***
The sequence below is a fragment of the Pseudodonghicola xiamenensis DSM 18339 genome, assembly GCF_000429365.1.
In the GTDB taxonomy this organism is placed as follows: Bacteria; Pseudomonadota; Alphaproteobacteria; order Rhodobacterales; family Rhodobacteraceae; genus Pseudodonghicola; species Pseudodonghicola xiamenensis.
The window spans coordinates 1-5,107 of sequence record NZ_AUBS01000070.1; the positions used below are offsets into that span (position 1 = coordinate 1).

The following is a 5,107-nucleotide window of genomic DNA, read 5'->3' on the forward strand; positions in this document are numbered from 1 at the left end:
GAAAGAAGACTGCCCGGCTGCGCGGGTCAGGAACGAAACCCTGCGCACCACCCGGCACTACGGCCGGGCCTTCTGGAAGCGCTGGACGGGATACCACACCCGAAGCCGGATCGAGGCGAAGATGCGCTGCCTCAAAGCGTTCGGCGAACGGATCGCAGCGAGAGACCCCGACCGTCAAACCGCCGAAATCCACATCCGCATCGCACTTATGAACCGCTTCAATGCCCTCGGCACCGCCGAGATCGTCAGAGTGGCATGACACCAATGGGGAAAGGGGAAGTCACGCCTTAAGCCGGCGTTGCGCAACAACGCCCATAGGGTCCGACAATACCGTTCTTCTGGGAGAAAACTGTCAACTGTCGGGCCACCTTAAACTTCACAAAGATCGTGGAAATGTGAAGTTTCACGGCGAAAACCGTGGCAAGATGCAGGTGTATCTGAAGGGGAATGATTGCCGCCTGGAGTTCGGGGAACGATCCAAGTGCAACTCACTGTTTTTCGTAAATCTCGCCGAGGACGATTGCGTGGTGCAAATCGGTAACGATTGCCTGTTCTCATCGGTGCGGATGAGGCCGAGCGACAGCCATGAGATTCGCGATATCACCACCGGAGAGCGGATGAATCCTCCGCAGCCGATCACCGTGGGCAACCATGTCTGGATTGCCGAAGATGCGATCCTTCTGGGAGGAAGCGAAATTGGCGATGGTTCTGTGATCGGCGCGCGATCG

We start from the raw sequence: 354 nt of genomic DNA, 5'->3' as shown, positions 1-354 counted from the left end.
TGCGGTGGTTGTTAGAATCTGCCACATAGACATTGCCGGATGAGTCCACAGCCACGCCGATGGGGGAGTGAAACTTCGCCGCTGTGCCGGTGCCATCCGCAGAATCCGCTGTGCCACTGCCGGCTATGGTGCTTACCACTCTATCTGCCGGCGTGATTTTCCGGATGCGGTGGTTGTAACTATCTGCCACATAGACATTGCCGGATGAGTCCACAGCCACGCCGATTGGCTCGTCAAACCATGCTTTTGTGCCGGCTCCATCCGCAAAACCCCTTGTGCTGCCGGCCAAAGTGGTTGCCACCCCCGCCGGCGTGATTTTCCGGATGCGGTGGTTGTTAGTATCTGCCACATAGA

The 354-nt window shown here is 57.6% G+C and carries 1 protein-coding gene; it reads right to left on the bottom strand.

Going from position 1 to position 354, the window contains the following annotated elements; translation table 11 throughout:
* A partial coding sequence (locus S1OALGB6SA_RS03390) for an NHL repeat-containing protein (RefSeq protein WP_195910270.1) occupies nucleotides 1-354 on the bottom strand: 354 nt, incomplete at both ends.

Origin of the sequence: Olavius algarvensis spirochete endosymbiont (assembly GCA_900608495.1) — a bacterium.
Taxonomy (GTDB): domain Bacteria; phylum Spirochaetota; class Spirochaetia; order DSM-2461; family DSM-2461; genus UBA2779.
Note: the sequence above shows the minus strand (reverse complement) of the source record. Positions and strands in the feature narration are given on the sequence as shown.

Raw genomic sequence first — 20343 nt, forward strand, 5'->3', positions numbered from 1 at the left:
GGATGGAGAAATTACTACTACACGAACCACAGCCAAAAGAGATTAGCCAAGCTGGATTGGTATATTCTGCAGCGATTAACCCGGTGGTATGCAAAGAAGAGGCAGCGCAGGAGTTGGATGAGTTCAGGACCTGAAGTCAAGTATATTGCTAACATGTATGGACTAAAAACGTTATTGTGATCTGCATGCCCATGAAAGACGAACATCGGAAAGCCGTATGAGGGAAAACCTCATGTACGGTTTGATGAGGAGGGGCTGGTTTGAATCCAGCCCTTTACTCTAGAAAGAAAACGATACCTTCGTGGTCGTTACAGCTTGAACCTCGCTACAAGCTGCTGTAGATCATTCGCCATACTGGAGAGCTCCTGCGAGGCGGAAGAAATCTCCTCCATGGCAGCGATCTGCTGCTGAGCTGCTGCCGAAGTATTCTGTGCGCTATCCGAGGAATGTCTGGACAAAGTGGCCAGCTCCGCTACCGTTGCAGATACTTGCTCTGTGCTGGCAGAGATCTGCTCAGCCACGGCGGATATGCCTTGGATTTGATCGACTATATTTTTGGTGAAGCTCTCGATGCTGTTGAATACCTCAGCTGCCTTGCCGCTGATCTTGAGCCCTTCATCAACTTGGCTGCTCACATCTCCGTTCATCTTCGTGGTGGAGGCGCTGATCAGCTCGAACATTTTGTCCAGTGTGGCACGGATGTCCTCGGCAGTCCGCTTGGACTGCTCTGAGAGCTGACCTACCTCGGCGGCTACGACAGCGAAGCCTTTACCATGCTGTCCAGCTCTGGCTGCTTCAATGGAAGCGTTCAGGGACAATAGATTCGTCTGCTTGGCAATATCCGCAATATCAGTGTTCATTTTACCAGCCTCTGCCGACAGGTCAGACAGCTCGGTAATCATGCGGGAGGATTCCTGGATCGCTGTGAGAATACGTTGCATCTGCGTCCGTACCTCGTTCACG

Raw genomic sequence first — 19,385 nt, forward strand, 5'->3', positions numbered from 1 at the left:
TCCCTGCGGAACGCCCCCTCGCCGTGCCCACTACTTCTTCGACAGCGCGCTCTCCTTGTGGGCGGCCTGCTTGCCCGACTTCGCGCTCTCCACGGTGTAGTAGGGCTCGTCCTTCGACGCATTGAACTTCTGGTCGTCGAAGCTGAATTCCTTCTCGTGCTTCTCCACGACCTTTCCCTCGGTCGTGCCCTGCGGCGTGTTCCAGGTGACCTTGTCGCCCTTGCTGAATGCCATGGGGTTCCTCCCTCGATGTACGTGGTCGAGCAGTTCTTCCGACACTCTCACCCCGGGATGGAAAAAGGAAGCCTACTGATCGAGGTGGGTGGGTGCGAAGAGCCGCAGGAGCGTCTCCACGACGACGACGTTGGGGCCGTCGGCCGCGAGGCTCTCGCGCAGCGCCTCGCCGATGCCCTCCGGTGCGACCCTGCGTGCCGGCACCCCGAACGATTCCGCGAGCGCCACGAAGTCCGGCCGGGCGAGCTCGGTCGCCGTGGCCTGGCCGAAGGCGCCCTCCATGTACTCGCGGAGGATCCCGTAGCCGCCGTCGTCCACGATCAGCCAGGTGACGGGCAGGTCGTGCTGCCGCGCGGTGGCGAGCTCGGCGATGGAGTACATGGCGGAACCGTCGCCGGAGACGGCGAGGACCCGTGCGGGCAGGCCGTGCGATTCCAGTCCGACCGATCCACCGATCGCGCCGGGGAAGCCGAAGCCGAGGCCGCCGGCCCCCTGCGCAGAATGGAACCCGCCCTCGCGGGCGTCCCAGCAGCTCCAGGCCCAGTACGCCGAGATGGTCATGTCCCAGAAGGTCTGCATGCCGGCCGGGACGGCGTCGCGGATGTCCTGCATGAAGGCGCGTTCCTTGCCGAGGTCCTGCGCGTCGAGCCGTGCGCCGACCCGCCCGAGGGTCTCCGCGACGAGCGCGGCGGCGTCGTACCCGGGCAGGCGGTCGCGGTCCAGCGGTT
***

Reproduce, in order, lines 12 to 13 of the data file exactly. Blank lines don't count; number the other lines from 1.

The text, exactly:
Taxonomy (GTDB): domain Bacteria; phylum Spirochaetota; class Spirochaetia; order DSM-2461; family DSM-2461; genus UBA2779.
Note: the sequence above shows the minus strand (reverse complement) of the source record. Positions and strands in the feature narration are given on the sequence as shown.